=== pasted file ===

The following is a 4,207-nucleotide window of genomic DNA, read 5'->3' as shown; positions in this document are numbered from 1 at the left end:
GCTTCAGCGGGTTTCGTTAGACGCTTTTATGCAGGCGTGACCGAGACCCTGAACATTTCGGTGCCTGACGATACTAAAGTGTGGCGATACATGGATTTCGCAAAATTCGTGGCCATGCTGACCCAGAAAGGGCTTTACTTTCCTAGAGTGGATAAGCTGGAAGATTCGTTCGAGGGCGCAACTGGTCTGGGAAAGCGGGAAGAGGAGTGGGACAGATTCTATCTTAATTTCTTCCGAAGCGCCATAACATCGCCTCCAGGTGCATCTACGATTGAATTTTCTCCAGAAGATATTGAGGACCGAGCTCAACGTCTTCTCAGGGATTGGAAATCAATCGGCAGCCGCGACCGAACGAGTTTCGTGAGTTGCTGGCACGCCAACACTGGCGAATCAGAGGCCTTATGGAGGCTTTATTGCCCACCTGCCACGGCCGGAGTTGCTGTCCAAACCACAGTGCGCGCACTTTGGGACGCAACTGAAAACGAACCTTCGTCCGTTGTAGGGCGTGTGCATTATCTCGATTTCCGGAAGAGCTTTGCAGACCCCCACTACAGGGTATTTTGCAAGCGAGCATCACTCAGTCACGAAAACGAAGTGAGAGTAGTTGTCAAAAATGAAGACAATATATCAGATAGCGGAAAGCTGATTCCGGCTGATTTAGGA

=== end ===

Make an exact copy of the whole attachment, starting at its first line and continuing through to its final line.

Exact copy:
The following is a 4,207-nucleotide window of genomic DNA, read 5'->3' as shown; positions in this document are numbered from 1 at the left end:
GCTTCAGCGGGTTTCGTTAGACGCTTTTATGCAGGCGTGACCGAGACCCTGAACATTTCGGTGCCTGACGATACTAAAGTGTGGCGATACATGGATTTCGCAAAATTCGTGGCCATGCTGACCCAGAAAGGGCTTTACTTTCCTAGAGTGGATAAGCTGGAAGATTCGTTCGAGGGCGCAACTGGTCTGGGAAAGCGGGAAGAGGAGTGGGACAGATTCTATCTTAATTTCTTCCGAAGCGCCATAACATCGCCTCCAGGTGCATCTACGATTGAATTTTCTCCAGAAGATATTGAGGACCGAGCTCAACGTCTTCTCAGGGATTGGAAATCAATCGGCAGCCGCGACCGAACGAGTTTCGTGAGTTGCTGGCACGCCAACACTGGCGAATCAGAGGCCTTATGGAGGCTTTATTGCCCACCTGCCACGGCCGGAGTTGCTGTCCAAACCACAGTGCGCGCACTTTGGGACGCAACTGAAAACGAACCTTCGTCCGTTGTAGGGCGTGTGCATTATCTCGATTTCCGGAAGAGCTTTGCAGACCCCCACTACAGGGTATTTTGCAAGCGAGCATCACTCAGTCACGAAAACGAAGTGAGAGTAGTTGTCAAAAATGAAGACAATATATCAGATAGCGGAAAGCTGATTCCGGCTGATTTAGGA